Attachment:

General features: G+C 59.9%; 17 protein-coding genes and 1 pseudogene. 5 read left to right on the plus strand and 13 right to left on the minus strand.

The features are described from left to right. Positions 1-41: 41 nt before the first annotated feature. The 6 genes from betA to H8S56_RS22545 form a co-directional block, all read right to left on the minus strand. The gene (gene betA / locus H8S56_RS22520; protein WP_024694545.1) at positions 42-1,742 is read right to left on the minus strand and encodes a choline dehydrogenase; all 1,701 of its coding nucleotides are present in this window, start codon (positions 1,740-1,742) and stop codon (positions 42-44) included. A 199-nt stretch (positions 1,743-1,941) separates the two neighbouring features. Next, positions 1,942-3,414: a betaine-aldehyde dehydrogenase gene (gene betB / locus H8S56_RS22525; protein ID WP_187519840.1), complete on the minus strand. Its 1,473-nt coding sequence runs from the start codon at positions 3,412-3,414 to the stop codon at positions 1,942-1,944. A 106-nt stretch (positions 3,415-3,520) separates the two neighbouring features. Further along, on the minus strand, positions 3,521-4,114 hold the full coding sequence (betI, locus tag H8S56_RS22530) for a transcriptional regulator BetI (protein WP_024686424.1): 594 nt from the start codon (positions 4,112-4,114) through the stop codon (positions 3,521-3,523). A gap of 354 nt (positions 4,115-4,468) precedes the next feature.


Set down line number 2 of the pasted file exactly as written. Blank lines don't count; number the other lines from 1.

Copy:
The features are described from left to right. Positions 1-41: 41 nt before the first annotated feature. The 6 genes from betA to H8S56_RS22545 form a co-directional block, all read right to left on the minus strand. The gene (gene betA / locus H8S56_RS22520; protein WP_024694545.1) at positions 42-1,742 is read right to left on the minus strand and encodes a choline dehydrogenase; all 1,701 of its coding nucleotides are present in this window, start codon (positions 1,740-1,742) and stop codon (positions 42-44) included. A 199-nt stretch (positions 1,743-1,941) separates the two neighbouring features. Next, positions 1,942-3,414: a betaine-aldehyde dehydrogenase gene (gene betB / locus H8S56_RS22525; protein ID WP_187519840.1), complete on the minus strand. Its 1,473-nt coding sequence runs from the start codon at positions 3,412-3,414 to the stop codon at positions 1,942-1,944. A 106-nt stretch (positions 3,415-3,520) separates the two neighbouring features. Further along, on the minus strand, positions 3,521-4,114 hold the full coding sequence (betI, locus tag H8S56_RS22530) for a transcriptional regulator BetI (protein WP_024686424.1): 594 nt from the start codon (positions 4,112-4,114) through the stop codon (positions 3,521-3,523). A gap of 354 nt (positions 4,115-4,468) precedes the next feature.